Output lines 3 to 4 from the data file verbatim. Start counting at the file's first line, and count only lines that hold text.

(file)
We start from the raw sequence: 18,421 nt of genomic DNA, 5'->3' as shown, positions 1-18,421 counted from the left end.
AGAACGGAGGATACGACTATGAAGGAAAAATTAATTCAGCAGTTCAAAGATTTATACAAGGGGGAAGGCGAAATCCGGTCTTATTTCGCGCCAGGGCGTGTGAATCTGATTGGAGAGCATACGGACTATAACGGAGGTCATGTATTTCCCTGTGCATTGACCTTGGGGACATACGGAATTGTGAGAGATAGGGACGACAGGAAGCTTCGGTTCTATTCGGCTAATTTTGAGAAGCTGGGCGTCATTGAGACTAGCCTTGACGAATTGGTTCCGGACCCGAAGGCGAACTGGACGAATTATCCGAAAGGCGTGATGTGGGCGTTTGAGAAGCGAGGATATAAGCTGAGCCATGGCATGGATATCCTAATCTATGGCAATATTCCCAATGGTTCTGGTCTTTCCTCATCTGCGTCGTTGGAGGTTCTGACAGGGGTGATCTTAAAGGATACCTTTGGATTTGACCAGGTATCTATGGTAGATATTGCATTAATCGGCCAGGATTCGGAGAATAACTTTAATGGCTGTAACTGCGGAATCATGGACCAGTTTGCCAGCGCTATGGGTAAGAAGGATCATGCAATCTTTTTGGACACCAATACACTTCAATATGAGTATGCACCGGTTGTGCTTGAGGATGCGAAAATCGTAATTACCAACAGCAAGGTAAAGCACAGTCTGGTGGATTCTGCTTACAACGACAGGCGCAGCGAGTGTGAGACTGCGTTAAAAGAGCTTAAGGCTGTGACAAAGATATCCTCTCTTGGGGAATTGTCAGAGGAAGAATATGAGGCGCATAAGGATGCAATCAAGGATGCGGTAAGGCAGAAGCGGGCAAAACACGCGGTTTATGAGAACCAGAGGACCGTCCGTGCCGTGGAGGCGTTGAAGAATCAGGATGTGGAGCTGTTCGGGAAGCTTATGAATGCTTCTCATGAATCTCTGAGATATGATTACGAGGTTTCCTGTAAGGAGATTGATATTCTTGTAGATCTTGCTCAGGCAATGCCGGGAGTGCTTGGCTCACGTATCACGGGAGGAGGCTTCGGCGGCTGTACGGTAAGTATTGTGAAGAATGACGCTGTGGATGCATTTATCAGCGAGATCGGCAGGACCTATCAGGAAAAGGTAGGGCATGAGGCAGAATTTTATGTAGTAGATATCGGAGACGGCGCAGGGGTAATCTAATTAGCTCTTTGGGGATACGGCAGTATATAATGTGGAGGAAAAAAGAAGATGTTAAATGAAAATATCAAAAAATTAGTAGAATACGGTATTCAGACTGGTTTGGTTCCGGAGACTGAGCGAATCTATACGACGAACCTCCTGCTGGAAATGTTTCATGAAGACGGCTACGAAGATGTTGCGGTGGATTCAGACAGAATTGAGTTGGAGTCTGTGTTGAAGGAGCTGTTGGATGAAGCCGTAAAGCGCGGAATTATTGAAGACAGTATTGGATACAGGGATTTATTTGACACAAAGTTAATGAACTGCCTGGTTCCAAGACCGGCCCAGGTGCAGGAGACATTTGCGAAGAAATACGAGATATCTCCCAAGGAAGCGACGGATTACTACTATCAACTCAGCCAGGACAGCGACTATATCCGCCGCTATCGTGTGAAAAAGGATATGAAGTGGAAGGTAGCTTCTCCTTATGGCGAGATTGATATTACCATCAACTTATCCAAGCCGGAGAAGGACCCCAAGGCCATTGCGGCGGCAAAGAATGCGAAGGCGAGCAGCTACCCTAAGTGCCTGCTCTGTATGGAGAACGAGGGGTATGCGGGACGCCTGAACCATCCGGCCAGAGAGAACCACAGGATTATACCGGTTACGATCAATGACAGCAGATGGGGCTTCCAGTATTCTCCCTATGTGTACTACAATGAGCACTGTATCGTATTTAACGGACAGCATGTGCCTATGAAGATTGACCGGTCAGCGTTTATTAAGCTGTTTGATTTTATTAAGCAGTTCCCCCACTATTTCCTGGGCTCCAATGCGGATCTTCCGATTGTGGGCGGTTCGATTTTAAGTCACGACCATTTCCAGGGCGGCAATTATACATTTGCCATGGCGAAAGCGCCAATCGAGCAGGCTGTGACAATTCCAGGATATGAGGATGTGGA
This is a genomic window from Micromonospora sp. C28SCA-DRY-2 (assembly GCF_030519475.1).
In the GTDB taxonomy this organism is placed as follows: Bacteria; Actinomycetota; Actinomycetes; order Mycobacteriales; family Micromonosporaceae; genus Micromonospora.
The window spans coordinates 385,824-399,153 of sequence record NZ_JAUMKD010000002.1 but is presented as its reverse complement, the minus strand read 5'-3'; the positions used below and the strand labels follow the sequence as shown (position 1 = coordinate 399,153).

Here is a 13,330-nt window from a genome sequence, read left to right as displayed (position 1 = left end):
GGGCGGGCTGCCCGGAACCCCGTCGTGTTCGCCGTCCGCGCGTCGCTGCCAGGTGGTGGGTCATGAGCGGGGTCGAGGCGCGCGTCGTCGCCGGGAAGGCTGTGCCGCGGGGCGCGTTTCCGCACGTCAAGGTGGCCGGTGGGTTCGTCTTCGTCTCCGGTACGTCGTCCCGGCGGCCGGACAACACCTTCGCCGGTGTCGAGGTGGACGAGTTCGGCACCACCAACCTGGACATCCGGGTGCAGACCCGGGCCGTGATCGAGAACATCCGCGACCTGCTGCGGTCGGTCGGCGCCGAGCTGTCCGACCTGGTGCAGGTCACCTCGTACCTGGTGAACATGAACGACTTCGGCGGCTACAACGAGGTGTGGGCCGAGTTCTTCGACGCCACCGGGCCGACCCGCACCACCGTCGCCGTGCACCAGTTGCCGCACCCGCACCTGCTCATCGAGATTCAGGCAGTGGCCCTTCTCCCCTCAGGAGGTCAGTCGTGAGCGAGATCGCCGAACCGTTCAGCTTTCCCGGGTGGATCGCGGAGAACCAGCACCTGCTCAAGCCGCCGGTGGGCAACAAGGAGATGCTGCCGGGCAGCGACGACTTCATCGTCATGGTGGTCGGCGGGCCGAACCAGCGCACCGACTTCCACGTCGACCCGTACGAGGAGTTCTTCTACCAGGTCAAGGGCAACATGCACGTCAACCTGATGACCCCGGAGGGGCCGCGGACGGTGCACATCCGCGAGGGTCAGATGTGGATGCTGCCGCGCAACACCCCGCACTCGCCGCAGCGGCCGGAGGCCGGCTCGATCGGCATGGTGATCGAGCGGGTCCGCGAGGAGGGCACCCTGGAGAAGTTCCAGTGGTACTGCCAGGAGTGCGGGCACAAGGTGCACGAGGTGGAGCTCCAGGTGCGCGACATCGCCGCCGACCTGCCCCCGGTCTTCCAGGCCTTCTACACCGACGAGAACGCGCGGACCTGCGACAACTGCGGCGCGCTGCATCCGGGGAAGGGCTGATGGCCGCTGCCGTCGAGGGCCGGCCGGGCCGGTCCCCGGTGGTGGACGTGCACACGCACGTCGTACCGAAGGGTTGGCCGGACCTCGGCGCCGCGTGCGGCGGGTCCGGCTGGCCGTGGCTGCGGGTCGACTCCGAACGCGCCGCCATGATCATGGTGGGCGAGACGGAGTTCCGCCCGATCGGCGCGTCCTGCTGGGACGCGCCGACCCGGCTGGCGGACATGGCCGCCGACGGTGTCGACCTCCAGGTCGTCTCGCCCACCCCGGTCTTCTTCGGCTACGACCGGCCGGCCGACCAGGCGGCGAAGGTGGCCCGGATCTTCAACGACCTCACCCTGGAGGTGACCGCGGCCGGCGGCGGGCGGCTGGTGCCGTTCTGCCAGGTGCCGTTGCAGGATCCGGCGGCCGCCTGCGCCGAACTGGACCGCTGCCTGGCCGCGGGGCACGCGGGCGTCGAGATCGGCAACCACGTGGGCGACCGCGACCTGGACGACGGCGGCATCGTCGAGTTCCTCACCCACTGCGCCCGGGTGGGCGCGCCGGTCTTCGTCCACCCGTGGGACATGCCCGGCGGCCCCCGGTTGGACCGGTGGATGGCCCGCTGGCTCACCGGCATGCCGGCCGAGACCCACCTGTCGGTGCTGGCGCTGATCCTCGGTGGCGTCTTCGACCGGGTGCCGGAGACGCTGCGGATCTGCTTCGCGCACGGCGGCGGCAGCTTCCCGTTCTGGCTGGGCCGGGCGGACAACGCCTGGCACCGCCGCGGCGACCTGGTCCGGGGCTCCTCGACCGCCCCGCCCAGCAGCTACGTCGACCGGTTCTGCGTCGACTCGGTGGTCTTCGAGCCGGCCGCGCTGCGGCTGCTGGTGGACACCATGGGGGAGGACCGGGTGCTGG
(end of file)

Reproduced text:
This is a genomic window from Micromonospora sp. C28SCA-DRY-2 (assembly GCF_030519475.1).
In the GTDB taxonomy this organism is placed as follows: Bacteria; Actinomycetota; Actinomycetes; order Mycobacteriales; family Micromonosporaceae; genus Micromonospora.